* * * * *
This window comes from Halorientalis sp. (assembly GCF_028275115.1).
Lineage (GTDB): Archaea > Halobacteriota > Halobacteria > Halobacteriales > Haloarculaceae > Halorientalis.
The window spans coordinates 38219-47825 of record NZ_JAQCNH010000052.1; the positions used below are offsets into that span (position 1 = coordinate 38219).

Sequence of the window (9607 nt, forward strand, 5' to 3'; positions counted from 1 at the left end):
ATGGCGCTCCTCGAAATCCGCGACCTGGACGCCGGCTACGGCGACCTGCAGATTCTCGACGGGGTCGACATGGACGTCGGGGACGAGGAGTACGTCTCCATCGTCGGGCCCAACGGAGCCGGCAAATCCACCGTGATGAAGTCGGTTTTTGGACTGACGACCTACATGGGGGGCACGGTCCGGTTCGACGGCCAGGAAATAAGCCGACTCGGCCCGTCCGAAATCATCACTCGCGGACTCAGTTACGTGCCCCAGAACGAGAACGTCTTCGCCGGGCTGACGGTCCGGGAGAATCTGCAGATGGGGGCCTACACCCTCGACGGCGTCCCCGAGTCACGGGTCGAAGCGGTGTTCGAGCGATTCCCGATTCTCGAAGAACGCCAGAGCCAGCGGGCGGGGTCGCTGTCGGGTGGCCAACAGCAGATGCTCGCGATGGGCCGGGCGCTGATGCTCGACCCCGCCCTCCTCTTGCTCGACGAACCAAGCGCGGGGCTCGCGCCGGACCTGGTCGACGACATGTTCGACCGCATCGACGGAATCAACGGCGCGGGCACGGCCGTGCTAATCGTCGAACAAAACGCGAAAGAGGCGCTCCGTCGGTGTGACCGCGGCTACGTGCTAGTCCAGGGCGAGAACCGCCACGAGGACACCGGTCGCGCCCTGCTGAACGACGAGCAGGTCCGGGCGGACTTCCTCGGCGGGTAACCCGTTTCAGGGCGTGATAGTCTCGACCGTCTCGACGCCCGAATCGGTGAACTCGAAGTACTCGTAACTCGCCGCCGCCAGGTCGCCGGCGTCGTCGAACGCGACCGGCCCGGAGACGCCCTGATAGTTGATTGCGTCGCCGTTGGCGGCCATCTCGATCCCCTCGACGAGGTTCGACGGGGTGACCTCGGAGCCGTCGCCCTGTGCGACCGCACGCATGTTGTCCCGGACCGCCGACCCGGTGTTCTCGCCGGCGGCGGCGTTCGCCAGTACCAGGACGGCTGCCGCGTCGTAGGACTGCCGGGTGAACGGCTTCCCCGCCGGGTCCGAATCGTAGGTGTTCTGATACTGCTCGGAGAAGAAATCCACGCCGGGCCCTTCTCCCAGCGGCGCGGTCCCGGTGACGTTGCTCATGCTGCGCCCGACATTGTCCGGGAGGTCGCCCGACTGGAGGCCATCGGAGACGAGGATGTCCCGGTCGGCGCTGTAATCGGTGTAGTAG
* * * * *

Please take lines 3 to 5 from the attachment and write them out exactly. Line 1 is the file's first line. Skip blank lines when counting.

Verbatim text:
The window spans coordinates 38219-47825 of record NZ_JAQCNH010000052.1; the positions used below are offsets into that span (position 1 = coordinate 38219).

Sequence of the window (9607 nt, forward strand, 5' to 3'; positions counted from 1 at the left end):
ATGGCGCTCCTCGAAATCCGCGACCTGGACGCCGGCTACGGCGACCTGCAGATTCTCGACGGGGTCGACATGGACGTCGGGGACGAGGAGTACGTCTCCATCGTCGGGCCCAACGGAGCCGGCAAATCCACCGTGATGAAGTCGGTTTTTGGACTGACGACCTACATGGGGGGCACGGTCCGGTTCGACGGCCAGGAAATAAGCCGACTCGGCCCGTCCGAAATCATCACTCGCGGACTCAGTTACGTGCCCCAGAACGAGAACGTCTTCGCCGGGCTGACGGTCCGGGAGAATCTGCAGATGGGGGCCTACACCCTCGACGGCGTCCCCGAGTCACGGGTCGAAGCGGTGTTCGAGCGATTCCCGATTCTCGAAGAACGCCAGAGCCAGCGGGCGGGGTCGCTGTCGGGTGGCCAACAGCAGATGCTCGCGATGGGCCGGGCGCTGATGCTCGACCCCGCCCTCCTCTTGCTCGACGAACCAAGCGCGGGGCTCGCGCCGGACCTGGTCGACGACATGTTCGACCGCATCGACGGAATCAACGGCGCGGGCACGGCCGTGCTAATCGTCGAACAAAACGCGAAAGAGGCGCTCCGTCGGTGTGACCGCGGCTACGTGCTAGTCCAGGGCGAGAACCGCCACGAGGACACCGGTCGCGCCCTGCTGAACGACGAGCAGGTCCGGGCGGACTTCCTCGGCGGGTAACCCGTTTCAGGGCGTGATAGTCTCGACCGTCTCGACGCCCGAATCGGTGAACTCGAAGTACTCGTAACTCGCCGCCGCCAGGTCGCCGGCGTCGTCGAACGCGACCGGCCCGGAGACGCCCTGATAGTTGATTGCGTCGCCGTTGGCGGCCATCTCGATCCCCTCGACGAGGTTCGACGGGGTGACCTCGGAGCCGTCGCCCTGTGCGACCGCACGCATGTTGTCCCGGACCGCCGACCCGGTGTTCTCGCCGGCGGCGGCGTTCGCCAGTACCAGGACGGCTGCCGCGTCGTAGGACTGCCGGGTGAACGGCTTCCCCGCCGGGTCCGAATCGTAGGTGTTCTGATACTGCTCGGAGAAGAAATCCACGCCGGGCCCTTCTCCCAGCGGCGCGGTCCCGGTGACGTTGCTCATGCTGCGCCCGACATTGTCCGGGAGGTCGCCCGACTGGAGGCCATCGGAGACGAGGATGTCCCGGTCGGCGCTGTAATCGGTGTAGTAG